There was a mesmerizing arrangement of "Danny Boy" and some very melodic works of Jerome Kern and George M. Cohan.
The vitality displayed by the audience at times approached an optimum temperature. The precise attacks and releases of the marches were reminiscent of a Pershing Rifles drill team. And so much of the other music suggested the accurate, flowing dance experience brought to fruition by regional grand dames Helen Graus and Joanne Arduino.
Was it Sara Teasdale who said, "Spend all you have for loveliness?" This was one of those not-to-be-missed concerts!
CEDAR RAPIDS--The Cedar Rapids Symphony Orchestra's star-spangled salute to America's "March King," John Philip Sousa, was a joy to experience Saturday evening at the Paramount Theatre.
Guest conductor Keith Brion, the CRSO and guest soprano soloist Virginia Croskery delivered a two-hour pops concert that set toes to tapping and involved the audience in the celebration of an American music giant.
Brion, who assumed the persona of Sousa, from his physical appearance to the composer's distinctive conducting style, put the CRSO through its paces with a concert of familiar compositions.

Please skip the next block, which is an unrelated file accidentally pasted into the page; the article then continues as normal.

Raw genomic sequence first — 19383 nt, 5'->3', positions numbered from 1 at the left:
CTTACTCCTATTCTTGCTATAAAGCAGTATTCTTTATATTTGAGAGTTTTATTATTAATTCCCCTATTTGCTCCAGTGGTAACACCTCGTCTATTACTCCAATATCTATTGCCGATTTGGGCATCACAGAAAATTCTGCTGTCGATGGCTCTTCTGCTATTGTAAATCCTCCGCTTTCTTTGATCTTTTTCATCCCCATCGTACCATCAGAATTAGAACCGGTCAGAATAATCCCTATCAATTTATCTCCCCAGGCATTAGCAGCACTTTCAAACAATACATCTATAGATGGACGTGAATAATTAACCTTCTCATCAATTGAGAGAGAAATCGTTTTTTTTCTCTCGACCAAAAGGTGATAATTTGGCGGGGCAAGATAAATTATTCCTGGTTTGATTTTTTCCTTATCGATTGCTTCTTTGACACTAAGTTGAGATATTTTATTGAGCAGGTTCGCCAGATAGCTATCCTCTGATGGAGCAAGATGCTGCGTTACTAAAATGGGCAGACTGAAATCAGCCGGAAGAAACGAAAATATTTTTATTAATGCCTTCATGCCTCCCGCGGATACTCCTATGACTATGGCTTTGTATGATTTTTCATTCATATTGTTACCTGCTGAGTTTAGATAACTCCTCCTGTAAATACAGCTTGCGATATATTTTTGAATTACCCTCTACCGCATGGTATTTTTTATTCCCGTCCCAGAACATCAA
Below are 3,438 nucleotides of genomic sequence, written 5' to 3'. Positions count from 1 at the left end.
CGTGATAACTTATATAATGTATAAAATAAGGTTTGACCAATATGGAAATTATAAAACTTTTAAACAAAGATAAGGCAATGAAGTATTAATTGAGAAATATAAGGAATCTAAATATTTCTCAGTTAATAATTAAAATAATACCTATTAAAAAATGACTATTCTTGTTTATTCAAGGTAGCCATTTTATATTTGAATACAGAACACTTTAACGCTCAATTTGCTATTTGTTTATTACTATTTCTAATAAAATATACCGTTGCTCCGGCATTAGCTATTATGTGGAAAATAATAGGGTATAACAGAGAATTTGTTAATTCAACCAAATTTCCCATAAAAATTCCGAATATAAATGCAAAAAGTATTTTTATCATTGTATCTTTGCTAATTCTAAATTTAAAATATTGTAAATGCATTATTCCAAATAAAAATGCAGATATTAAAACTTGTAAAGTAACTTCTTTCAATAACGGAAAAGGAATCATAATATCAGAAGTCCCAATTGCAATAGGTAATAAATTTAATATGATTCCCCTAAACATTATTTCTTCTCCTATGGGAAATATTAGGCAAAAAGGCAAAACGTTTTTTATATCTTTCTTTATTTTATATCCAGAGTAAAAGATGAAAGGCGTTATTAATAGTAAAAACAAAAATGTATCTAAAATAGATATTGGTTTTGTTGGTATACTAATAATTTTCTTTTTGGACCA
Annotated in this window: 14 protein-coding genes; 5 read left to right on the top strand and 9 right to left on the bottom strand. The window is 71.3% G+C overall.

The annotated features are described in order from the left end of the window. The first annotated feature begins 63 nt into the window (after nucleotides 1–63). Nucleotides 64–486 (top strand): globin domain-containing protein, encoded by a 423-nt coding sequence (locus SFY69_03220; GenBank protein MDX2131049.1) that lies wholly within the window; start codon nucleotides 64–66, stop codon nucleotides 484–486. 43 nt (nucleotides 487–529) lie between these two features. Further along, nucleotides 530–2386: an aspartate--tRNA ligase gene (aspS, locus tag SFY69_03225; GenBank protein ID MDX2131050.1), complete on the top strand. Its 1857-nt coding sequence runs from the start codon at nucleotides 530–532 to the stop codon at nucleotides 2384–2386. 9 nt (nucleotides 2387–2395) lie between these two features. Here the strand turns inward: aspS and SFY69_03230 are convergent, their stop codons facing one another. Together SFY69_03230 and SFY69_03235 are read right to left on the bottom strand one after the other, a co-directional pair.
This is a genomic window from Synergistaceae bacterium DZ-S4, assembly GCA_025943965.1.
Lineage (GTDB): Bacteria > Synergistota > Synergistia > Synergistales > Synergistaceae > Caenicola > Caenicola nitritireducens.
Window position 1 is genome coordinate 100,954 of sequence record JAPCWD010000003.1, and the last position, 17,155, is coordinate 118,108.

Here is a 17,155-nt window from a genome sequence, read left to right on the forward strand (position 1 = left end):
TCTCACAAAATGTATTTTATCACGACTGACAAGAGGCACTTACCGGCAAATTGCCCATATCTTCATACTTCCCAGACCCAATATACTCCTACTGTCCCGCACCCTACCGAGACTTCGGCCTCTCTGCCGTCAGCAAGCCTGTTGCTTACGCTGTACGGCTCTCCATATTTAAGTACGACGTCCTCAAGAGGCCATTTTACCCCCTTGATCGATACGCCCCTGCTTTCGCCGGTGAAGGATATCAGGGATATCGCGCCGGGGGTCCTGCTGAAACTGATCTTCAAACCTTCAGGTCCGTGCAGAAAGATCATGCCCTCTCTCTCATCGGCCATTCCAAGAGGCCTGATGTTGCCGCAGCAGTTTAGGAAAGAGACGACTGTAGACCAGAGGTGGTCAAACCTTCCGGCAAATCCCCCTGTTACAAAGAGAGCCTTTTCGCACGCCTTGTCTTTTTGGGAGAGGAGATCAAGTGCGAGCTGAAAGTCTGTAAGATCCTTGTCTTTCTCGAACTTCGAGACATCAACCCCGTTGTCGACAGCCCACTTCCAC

Such well-known marches as "Washington Post," "U.S. Field Artillery" and Semper Fidelis" were performed along with the "Merry Wives of Windsor" by Nicolai, "Morning Journals" by Johann Strauss Jr. and "Variations of Gershwin's 'Swanee.' "
Croskery, artist in residence at Simpson College in Indianola, showed her versatility with selections ranging from Dvorak's "Song to the Moon from Rusalka" to "All the Things You Are," by Hammerstein and Kern.
The evening also brought bravura performances by several members of the symphony orchestra.
Trumpeters Randy Grabowski and Bryan Bennett were right on the mark with their performance of the "Side Partner" trumpet duet by J.L. Clarke.
Kim Helton drew thunderous applause for her piccolo solo "Through the Air" by Damm and her delightful performance of "Whistler and His Dog," by Arthur Pryor.
The latter song prompted audience members to whistle, followed by the musicians barking at the conclusion of the selections. it was typical of the shenanigans that Sousa and his band were noted for in their heyday.
Should Keith Brion return to Cedar Rapids or Eastern Iowa in the near future, you would be well advised to attend one of his Sousa concerts.
It will prove to be a most enjoyable evening.